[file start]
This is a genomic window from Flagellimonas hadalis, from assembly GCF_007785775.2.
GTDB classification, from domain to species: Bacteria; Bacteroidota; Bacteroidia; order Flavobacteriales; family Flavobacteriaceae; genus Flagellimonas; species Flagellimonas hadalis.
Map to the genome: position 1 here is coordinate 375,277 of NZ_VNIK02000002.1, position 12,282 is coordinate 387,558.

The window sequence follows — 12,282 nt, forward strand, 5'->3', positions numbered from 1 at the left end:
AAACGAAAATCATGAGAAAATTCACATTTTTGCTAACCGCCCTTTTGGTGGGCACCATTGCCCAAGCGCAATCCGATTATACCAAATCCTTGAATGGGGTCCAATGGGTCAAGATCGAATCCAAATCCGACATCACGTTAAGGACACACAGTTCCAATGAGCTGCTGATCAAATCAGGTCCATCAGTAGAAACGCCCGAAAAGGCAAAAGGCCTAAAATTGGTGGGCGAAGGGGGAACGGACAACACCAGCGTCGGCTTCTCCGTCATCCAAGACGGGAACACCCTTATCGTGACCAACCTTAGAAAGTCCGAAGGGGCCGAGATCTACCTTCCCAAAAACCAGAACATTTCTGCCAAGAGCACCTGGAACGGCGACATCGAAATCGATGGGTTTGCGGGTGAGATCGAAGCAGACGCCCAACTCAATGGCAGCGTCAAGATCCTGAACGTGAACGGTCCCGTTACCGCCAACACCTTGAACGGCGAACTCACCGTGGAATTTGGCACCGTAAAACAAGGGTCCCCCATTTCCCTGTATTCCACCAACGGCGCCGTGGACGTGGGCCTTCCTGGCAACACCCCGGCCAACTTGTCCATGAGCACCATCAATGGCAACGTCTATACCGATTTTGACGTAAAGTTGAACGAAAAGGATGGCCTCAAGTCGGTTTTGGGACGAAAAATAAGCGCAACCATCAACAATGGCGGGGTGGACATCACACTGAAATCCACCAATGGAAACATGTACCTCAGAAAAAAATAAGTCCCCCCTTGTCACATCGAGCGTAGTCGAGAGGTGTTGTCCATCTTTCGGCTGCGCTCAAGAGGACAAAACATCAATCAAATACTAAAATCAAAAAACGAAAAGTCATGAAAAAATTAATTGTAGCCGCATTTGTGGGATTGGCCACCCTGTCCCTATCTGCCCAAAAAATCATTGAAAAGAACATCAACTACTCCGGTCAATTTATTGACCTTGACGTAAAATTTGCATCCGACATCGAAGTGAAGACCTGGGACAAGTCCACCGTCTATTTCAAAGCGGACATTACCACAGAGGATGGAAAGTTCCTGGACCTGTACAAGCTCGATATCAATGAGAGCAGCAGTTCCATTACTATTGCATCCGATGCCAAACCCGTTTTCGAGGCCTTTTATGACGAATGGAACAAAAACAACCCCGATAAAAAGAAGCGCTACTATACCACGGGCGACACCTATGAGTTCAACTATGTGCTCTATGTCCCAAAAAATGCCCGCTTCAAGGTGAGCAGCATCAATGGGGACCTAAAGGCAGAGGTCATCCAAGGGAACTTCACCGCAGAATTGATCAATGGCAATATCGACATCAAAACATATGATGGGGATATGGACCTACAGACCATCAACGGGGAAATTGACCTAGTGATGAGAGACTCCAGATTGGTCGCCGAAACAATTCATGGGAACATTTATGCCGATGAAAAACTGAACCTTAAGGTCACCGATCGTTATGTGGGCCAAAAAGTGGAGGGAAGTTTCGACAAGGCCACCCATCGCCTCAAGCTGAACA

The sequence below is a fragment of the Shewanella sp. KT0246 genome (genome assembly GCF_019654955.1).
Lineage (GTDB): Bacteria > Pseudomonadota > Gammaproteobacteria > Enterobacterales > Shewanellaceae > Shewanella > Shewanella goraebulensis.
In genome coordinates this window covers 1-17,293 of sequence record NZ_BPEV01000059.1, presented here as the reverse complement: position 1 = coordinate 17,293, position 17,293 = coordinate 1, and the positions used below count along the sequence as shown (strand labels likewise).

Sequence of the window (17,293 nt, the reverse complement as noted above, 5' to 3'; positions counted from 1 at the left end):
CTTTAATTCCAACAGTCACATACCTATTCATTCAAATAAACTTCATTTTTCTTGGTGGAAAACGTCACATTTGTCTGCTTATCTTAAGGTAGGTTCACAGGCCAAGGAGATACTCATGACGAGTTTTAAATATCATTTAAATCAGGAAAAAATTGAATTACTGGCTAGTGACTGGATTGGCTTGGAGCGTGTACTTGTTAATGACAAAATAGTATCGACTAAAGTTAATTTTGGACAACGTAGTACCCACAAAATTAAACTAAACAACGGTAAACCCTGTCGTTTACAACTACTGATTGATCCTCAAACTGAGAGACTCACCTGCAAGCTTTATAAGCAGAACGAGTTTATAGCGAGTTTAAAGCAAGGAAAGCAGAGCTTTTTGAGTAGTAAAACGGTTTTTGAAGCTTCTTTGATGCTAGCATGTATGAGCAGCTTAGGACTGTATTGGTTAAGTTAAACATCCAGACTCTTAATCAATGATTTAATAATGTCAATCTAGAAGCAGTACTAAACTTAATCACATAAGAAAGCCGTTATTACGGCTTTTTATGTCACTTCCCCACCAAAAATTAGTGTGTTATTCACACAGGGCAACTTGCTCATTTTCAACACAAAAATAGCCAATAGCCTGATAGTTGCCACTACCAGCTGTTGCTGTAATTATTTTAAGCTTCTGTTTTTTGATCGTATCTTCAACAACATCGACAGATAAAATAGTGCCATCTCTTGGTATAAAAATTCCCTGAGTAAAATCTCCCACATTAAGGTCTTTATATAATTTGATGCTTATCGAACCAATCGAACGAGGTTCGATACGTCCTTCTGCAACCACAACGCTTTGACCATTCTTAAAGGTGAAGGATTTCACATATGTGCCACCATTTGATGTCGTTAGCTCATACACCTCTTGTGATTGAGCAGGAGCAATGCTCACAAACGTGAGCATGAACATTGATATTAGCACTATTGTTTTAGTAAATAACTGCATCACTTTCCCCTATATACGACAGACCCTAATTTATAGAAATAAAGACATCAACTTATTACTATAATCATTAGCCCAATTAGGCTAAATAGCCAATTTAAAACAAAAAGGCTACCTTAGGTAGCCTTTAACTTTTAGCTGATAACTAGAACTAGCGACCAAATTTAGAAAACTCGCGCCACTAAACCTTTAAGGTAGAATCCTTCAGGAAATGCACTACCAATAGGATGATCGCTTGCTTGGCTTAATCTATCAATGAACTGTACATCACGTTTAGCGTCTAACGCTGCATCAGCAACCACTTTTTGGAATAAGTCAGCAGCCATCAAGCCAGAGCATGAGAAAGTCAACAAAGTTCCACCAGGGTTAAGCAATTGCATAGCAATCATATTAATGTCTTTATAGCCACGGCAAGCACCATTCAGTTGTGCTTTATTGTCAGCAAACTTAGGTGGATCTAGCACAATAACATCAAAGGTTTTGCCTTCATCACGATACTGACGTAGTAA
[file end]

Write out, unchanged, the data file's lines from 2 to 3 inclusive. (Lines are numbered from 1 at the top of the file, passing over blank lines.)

GTDB classification, from domain to species: Bacteria; Bacteroidota; Bacteroidia; order Flavobacteriales; family Flavobacteriaceae; genus Flagellimonas; species Flagellimonas hadalis.
Map to the genome: position 1 here is coordinate 375,277 of NZ_VNIK02000002.1, position 12,282 is coordinate 387,558.